Current account deficit jumps to $572m in April as exports fall

Updated May 22, 2020

Email

The county is likely to face a total current account deficit of around $5bn by the end of this fiscal year. — Reuters/File
The county is likely to face a total current account deficit of around $5bn by the end of this fiscal year. — Reuters/File

KARACHI: The current account deficit (CAD) during the month of April rose to $572 million compared to just $9m in March, data released by the State Bank of Pakistan (SBP) showed on Thursday.

However, the cumulative deficit during the first 10 months of this fiscal year fell to $3.343 billion against $11.449bn in the same period last fiscal year.

The month-on-month increase in the deficit came on the back of sharp decline in exports, which fell by 54 per cent to $957m compared to $2.08bn in the same period last fiscal year.

The county is likely to face a total current account deficit of around $5bn by the end of this fiscal year.

However, the emergence of Covid-19 pandemic has put the country’s export growth at risk. The sharp reduction in figures for April are likely to worsen in May as most of the export orders bound for north American and European countries have either been cancelled or are sitting idle at the ports.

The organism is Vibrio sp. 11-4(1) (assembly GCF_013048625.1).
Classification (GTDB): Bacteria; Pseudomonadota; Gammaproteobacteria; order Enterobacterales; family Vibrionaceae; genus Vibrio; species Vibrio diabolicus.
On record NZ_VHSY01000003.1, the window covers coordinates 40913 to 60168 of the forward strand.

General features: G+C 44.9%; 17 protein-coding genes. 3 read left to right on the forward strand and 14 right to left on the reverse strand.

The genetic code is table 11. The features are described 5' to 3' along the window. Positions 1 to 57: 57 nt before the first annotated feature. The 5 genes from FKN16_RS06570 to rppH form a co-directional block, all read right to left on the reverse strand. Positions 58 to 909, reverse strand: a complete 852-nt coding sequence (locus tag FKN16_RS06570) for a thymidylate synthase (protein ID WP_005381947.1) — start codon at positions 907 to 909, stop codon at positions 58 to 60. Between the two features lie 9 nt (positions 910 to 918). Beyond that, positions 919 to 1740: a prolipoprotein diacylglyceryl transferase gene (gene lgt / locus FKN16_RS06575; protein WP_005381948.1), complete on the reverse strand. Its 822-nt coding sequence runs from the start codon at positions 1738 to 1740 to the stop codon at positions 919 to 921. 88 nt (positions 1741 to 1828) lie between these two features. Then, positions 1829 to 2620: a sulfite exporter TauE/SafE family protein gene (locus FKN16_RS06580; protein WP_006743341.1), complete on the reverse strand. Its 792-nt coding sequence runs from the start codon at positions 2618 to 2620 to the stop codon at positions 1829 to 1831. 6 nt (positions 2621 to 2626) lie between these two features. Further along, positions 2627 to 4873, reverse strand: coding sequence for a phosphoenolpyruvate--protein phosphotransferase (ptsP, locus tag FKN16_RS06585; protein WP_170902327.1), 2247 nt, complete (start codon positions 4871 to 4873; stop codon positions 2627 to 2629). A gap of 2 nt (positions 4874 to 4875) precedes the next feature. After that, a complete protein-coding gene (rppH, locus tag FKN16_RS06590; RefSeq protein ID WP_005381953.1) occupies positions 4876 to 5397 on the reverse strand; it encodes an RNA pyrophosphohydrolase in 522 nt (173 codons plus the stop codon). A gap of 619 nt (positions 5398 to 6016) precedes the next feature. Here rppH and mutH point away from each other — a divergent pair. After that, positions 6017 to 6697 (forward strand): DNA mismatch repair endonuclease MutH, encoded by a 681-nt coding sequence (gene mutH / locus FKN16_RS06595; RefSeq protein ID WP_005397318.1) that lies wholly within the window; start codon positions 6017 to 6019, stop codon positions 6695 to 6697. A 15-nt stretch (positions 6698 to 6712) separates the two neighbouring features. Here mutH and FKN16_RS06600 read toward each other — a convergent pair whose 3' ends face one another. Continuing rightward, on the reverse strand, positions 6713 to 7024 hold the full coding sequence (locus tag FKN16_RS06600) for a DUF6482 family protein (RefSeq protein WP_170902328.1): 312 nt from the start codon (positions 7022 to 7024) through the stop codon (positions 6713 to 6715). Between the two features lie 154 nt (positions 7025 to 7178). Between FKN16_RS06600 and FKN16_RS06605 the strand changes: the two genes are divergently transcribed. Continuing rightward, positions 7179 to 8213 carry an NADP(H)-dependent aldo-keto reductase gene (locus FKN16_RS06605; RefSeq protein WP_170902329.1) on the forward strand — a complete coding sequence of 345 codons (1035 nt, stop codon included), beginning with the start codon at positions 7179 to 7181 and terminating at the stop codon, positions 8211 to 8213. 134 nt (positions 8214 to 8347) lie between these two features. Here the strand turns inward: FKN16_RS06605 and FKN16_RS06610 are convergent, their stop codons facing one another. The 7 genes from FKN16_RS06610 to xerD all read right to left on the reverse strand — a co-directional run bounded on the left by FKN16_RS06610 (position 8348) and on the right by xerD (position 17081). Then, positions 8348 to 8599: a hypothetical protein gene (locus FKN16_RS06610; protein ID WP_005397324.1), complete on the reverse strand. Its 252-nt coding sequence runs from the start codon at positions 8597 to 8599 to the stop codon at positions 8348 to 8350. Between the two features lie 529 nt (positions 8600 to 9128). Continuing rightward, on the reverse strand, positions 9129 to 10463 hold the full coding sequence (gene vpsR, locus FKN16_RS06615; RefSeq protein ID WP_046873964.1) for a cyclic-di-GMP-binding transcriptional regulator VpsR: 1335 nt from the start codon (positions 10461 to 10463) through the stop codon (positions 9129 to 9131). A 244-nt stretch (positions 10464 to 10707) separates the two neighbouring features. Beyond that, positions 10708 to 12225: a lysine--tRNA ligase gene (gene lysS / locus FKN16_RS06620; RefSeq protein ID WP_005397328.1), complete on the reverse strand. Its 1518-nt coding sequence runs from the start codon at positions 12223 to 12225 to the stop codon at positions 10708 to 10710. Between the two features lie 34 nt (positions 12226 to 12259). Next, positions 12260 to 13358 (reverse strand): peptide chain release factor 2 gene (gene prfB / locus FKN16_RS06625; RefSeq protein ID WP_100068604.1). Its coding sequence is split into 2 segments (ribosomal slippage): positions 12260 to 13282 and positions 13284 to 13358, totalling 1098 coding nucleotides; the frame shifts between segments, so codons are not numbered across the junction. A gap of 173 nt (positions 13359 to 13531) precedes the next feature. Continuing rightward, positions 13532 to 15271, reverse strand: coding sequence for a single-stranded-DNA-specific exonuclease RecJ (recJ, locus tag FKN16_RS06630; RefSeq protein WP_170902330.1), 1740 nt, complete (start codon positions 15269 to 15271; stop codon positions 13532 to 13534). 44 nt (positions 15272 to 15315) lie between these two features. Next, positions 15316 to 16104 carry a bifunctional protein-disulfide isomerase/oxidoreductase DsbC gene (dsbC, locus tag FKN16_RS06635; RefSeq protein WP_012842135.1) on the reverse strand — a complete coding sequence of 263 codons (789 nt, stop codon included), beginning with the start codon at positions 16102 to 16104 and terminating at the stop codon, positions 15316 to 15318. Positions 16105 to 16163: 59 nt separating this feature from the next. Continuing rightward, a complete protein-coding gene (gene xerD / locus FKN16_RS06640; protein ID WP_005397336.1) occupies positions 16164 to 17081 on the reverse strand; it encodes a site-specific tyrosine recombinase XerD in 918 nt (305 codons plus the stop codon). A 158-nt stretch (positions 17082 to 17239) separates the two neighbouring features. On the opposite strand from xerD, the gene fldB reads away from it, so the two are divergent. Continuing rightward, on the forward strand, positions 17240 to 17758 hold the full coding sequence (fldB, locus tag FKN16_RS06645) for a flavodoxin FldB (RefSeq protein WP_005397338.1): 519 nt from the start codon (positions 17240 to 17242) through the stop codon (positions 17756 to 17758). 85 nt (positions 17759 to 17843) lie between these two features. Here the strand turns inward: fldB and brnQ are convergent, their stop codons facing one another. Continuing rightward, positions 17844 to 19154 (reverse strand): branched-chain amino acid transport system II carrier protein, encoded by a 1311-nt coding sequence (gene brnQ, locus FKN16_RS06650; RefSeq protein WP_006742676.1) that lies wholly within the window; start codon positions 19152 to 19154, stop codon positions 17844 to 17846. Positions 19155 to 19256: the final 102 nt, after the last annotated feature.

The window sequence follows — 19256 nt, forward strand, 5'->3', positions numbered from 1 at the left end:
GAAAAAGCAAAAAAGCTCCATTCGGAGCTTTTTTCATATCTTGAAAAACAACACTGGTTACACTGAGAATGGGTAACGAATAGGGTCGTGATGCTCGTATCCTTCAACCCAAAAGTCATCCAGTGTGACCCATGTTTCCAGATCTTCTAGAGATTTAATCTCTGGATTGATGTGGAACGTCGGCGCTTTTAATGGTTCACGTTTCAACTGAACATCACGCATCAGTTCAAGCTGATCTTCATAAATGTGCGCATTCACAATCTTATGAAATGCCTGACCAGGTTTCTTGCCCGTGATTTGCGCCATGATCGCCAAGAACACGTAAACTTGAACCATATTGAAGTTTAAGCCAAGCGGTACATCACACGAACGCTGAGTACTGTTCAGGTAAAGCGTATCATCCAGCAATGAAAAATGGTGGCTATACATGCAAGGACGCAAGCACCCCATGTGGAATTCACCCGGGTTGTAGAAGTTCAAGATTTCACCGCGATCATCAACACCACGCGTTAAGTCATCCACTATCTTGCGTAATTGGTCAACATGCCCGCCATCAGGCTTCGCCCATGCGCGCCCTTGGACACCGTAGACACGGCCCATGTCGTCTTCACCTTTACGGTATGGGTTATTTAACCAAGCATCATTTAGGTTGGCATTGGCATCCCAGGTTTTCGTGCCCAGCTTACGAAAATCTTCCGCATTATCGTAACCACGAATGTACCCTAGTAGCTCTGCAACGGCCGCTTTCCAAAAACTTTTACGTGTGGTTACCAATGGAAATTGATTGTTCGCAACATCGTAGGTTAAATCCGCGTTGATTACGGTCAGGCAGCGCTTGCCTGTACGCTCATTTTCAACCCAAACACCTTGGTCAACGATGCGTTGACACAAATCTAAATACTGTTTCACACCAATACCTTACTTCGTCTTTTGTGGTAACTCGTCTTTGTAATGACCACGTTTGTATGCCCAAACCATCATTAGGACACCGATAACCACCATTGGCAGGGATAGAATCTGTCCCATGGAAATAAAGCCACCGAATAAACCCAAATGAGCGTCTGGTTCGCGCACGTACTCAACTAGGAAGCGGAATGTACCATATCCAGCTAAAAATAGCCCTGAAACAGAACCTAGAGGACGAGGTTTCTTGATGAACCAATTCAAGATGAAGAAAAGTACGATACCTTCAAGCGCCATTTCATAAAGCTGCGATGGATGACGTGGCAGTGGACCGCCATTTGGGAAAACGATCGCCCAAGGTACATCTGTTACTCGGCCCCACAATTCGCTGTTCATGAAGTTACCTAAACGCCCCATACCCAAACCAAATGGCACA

The SBP data showed exports in the first 10 months slightly declined to $19.65bn from $20.135bn in the same period last year. However, imports fell significantly to $36.09bn against $43.447bn in the same period last fiscal year.

The sharp reduction in imports helped narrow the trade balance to $19.058bn during the first 10 months of this fiscal year compared to $27.242bn last year.

The government has succeeded in bringing down the current account deficit in the current fiscal year, as it had risen to an unsustainably high level of $20bn eroding its ability to continue paying foreign obligations.

The quarter-wise data showed Jan-March posted a higher deficit compared to the preceding quarter of Oct-Dec FY20. The deficit during Jan-March was $739m against $540m in Oct-Dec.

The current account deficit has been on a declining trend in the current fiscal year, however the pandemic has changed the outlook for further improvements as the country’s exports have suffered a massive blow amid sharp demand contraction for goods across the world.

But the G-20 debt relief initiative is expected to provide the much-needed cushion to the government as it will allow the government to defer debt payments by $2.4bn for a period of 12 months and save foreign exchange.

If approved, the moratorium will help government maintain its forex reserves. Pakistan has been battling to keep its reserves in double digits.

However, in order to maintain the falling trend in current account deficit, the government must work on improving exports as they play a key role in keeping the deficit at a sustainable level. The lifting of lockdown may improve exports in the next coming months. ReplyForward

Published in Dawn, May 22nd, 2020